Why We Still Need Girls to Code

By Dr. Darren Kessner, STEM Program Co-Head and Computer Science Instructor

In her 2018 research, Joy Buolamwini demonstrated that commercial facial recognition software from major tech companies was much more successful at identifying white male faces than brown or female faces. In a more recent study on the faces of U.S. members of Congress, men were tagged with labels such as "official" and "businessperson", while the most common labels associated with female faces included "smile" and "hairstyle".

There is no doubt that the engineers, project managers, and chief executives of the companies involved in these projects were hard working and had no ill intentions. How is it possible that these companies have released software that produces biased output?

The answer is clear: there has been a historic lack of diversity of voices in the development of these software projects, from research to development to testing to public release. If the CEO of one of these companies were a Black woman, it would be highly unlikely for the company to release facial recognition software that did not recognize her face.

Artificial intelligence (AI) powers a huge amount of software, for example facial recognition, entertainment recommendation, targeted ads, fraud detection, risk assessment, language translation, and voice assistants. Software engineers train AI software algorithms with data sets, and lack of diversity in the data can lead to bias in the algorithms.  In addition, any patterns in the data caused by historic inequities will be perpetuated if the algorithm is used for prediction or recommendation.

Biased software is a problem for two reasons: 1) people from underrepresented groups may have less access to important services, and 2) policy relying on such software are likely to perpetuate any patterns of historic inequity.

The Computer Science curriculum at Marlborough has grown over the past 6 years under the principles of open access and the promotion of diversity. First of all, there is no bar to entry: our introductory coding classes have no prerequisites, and we welcome all students.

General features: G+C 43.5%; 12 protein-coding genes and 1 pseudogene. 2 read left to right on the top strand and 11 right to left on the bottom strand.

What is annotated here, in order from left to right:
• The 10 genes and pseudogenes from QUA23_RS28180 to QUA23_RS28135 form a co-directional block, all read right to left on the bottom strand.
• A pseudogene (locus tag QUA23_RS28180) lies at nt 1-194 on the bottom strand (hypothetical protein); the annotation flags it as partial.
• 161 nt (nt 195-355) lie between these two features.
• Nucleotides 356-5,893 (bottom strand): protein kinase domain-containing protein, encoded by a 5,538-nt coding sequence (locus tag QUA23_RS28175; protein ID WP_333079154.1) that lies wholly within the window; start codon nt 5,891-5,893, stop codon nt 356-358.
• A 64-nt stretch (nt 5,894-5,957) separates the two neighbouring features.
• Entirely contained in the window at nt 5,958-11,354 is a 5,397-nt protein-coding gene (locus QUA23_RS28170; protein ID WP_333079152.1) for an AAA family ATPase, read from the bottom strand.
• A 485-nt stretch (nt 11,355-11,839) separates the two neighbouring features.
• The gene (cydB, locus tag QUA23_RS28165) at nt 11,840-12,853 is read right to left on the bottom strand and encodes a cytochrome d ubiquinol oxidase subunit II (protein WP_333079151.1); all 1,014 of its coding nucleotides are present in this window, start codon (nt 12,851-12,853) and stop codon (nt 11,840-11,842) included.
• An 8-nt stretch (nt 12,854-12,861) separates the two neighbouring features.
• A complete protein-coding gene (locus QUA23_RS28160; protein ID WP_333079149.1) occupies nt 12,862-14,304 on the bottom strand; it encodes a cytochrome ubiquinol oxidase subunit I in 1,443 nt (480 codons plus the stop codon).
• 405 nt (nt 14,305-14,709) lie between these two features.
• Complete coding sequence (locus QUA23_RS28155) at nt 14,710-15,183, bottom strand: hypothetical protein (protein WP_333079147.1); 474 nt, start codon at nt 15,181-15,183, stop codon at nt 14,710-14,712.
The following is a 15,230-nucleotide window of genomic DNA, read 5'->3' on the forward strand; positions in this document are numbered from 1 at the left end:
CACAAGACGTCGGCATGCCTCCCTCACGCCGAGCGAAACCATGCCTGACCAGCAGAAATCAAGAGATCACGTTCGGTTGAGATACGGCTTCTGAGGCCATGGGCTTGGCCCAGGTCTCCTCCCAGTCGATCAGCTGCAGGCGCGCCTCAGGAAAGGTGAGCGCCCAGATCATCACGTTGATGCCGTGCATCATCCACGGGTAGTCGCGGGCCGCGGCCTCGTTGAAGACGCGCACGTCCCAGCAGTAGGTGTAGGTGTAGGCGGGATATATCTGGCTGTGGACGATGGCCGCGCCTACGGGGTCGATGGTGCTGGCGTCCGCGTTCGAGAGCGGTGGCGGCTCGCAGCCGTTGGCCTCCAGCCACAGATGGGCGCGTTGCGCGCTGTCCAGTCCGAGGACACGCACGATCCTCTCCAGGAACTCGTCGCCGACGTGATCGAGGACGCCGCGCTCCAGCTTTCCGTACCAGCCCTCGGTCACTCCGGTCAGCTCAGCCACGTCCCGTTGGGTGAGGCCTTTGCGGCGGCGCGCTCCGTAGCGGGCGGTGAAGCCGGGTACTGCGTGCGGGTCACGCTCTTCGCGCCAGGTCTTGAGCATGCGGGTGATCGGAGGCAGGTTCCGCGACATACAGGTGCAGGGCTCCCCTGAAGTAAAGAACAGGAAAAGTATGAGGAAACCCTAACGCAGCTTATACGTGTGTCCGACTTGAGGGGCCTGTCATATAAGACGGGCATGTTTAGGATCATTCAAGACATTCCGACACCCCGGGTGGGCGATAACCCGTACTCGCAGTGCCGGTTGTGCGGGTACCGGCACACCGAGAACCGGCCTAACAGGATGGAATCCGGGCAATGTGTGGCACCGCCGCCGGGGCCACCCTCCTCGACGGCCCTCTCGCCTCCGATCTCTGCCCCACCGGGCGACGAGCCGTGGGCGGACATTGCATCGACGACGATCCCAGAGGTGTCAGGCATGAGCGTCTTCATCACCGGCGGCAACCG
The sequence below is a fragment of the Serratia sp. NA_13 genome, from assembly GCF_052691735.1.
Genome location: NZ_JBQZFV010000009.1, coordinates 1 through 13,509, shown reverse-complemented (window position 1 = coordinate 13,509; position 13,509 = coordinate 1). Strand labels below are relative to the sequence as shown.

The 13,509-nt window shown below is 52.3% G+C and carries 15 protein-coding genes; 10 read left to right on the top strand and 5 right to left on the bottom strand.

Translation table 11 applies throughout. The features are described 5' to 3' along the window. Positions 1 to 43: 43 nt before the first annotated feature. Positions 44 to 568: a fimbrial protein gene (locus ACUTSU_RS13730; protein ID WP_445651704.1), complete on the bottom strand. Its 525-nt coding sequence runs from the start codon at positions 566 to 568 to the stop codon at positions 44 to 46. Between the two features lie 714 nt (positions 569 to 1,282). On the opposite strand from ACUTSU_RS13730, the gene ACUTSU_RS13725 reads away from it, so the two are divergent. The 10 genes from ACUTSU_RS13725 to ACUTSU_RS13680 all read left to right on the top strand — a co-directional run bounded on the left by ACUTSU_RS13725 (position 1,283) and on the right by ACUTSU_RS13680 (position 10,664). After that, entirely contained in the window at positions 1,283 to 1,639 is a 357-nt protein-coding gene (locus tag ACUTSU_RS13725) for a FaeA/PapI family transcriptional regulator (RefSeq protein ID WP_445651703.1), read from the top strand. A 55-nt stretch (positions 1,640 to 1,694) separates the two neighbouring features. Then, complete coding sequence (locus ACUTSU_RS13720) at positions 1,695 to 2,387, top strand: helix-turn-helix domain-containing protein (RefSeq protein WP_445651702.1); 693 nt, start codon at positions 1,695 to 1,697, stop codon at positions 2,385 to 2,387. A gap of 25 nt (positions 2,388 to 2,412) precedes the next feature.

We use open source software and open access educational resources for our computer science classes. All of our classes are project-based and students are given the support and opportunity they need to master the skills required to create software.  In addition, we encourage civic engagement through the analysis of publicly available data sets, both in coding classes and for research projects.  

Finally, we encourage our students to explore applications of software in a wide variety of areas, such as math and science, humanities and social sciences, and the visual and performing arts. Our coding students create websites, video games, interactive data visualizations, mobile apps, wearable electronics, robots, generative visual art, and video projections for dance performances.

Our future will be determined by who creates software and how that software is used.  The goal of our Computer Science curriculum at Marlborough is to promote a future where diverse teams of people ensure that the software we are creating is unbiased, and where diverse teams of people make decisions about how we use that software in our society.

More News